He wasn't sure yet whether same-sex relationships were "entitled to formal recognition in the law," but ruled that private sexual conduct between two consenting adults couldn't be criminalized. "When homosexual conduct is made criminal by the law of the State, that declaration in and of itself is an invitation to subject homosexual persons to discrimination both in the public and in the private spheres," Kennedy wrote for the Court.
June 26, 2013: U.S. v. Windsor
A decade after Lawrence, Kennedy's ire turned toward federal law. In a 5-4 ruling that essentially put the Court's informal stamp of approval on same-sex marriage, the Court—led by Kennedy—struck down part of the Defense of Marriage Act, which denied federal marriage benefits to same-sex couples. Kennedy's focus on dignity ratcheted up, and he also argued that DOMA was unfair to children raised by parents of the same sex.
"DOMA undermines both the public and private significance of state-sanctioned same-sex marriages; for it tells those couples, and all the world, that their otherwise valid marriages are unworthy of federal recognition," Kennedy said. "This places same-sex couples in an unstable position of being in a second-tier marriage."
By this point, a lot of legal observers—including Justice Antonin Scalia, Kennedy's chief antagonist on matters of gay rights—saw the writing on the wall. Although the Court passed on a chance in 2013 to rule on state laws banning same-sex marriage, Scalia said Kennedy's ruling against DOMA all but guaranteed that those laws would fall sooner or later.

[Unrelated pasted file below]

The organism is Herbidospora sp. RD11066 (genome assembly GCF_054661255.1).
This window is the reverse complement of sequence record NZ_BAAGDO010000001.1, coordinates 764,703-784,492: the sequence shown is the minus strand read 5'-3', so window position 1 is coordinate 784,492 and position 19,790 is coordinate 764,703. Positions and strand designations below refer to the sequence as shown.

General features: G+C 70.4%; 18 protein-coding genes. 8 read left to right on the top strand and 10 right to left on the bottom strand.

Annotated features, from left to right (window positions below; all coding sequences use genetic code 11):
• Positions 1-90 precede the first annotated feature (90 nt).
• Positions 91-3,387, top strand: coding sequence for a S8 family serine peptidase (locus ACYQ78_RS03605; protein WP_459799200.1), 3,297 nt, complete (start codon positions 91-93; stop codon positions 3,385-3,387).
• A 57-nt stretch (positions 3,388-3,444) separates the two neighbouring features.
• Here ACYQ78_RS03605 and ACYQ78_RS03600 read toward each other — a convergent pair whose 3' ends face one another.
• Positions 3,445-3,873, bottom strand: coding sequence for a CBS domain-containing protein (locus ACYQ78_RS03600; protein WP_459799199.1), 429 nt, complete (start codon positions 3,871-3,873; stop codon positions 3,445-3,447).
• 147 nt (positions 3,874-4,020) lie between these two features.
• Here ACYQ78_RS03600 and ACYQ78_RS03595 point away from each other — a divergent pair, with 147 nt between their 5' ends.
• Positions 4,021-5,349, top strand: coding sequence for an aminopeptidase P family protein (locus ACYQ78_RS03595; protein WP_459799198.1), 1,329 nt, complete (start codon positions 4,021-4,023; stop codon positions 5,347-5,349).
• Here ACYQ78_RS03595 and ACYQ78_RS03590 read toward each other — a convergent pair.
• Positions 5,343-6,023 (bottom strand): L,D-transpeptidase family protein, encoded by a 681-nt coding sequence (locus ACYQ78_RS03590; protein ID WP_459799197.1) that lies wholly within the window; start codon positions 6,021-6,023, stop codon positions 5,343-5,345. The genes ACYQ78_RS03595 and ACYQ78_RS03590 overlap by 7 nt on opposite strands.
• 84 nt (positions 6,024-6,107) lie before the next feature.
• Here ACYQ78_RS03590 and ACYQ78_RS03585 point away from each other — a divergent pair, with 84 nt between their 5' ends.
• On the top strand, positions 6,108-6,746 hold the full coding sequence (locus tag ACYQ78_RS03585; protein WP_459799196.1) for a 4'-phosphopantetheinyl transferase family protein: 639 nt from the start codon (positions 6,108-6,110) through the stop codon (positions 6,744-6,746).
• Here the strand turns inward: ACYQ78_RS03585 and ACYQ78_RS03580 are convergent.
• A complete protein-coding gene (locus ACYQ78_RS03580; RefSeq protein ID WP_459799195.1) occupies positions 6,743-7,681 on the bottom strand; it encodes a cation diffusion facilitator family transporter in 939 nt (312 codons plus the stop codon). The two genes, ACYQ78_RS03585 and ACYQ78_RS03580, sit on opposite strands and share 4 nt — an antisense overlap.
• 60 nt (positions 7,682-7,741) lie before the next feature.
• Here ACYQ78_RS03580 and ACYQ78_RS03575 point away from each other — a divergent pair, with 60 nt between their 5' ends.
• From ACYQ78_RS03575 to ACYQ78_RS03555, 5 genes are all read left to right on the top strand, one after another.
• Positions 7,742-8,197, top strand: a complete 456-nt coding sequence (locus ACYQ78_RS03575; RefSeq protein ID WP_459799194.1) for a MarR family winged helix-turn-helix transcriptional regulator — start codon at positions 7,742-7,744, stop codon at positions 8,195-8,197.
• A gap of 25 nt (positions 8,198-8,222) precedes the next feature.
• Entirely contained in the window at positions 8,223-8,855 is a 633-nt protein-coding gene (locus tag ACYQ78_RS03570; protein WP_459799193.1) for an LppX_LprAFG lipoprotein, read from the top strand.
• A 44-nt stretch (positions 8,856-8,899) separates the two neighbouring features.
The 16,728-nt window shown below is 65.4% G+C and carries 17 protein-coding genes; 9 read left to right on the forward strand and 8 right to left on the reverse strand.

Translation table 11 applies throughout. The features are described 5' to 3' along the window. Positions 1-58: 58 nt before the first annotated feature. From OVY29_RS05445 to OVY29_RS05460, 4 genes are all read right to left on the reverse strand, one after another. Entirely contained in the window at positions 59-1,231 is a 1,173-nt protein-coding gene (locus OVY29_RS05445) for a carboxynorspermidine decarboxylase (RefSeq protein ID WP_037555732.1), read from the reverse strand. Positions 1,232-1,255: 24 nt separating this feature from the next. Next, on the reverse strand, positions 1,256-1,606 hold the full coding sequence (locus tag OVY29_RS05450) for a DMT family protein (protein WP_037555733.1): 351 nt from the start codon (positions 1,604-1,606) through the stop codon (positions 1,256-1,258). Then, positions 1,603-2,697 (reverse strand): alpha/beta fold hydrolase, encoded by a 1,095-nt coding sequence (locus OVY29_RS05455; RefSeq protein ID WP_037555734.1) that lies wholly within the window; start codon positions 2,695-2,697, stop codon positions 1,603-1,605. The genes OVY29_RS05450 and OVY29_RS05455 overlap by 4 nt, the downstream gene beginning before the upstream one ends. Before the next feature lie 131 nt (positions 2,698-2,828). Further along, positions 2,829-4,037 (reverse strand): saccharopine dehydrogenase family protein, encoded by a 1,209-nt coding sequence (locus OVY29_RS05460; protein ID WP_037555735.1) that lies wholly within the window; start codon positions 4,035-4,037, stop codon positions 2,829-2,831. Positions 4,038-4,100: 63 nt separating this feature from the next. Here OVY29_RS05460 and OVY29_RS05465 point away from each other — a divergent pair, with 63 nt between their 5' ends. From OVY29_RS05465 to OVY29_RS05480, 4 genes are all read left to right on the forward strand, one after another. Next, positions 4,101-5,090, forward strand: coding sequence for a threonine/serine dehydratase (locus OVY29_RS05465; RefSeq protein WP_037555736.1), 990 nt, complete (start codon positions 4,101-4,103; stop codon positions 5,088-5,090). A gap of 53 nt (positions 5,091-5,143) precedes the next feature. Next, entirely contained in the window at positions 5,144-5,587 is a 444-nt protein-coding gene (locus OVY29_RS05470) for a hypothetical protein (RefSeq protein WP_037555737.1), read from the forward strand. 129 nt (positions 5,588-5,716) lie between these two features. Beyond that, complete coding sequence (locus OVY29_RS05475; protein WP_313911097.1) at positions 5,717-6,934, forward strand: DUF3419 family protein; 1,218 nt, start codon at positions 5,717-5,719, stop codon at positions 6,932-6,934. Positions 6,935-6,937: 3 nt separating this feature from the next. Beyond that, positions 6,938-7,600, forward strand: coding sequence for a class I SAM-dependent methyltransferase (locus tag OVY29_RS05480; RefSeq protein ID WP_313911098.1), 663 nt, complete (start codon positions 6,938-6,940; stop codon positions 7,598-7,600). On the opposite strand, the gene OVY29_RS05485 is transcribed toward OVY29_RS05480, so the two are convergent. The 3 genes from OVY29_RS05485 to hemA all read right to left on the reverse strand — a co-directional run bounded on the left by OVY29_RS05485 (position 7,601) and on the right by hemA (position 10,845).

Two years later to the day, in fact.
June 26, 2015: Obergefell v. Hodges
If Kennedy's past decisions reflected a certain restraint, to at least technically avoid answering the most fundamental questions about same-sex marriage, he let it all fly Friday.
"It demeans gays and lesbians for the State to lock them out of a central institution of the Nation's society," he wrote. "Same-sex couples, too, may aspire to the transcendent purposes of marriage and seek fulfillment in its highest meaning."
Kennedy's ruling on nationwide same-sex marriage hits all the high points: It specifically cites both Lawrence and Windsor to lay out the framework of equal treatment and the importance of marriage as a social institution—and then takes it up a notch.
"Marriage responds to the universal fear that a lonely person might call out only to find no one there. It offers the hope of companionship and understanding and assurance that while both still live there will be someone to care for the other," Kennedy wrote in one of several passages almost tailor-made for readings at a wedding ceremony.
The trend toward broader acceptance of same-sex marriage, both legally and in public opinion, started to move a lot faster in the two years following the Court's ruling in Windsor. Indeed, Kennedy's first question during oral arguments in Obergefell was about the wisdom of changing a definition of marriage that "has been with us for millennia."
But his decision specifically rejects the charge that the Court might be moving too quickly, by casting marriage as a right too important to leave up to legislatures.
"While the Constitution contemplates that democracy is the appropriate process for change, individuals who are harmed need not await legislative action before asserting a fundamental right," Kennedy said.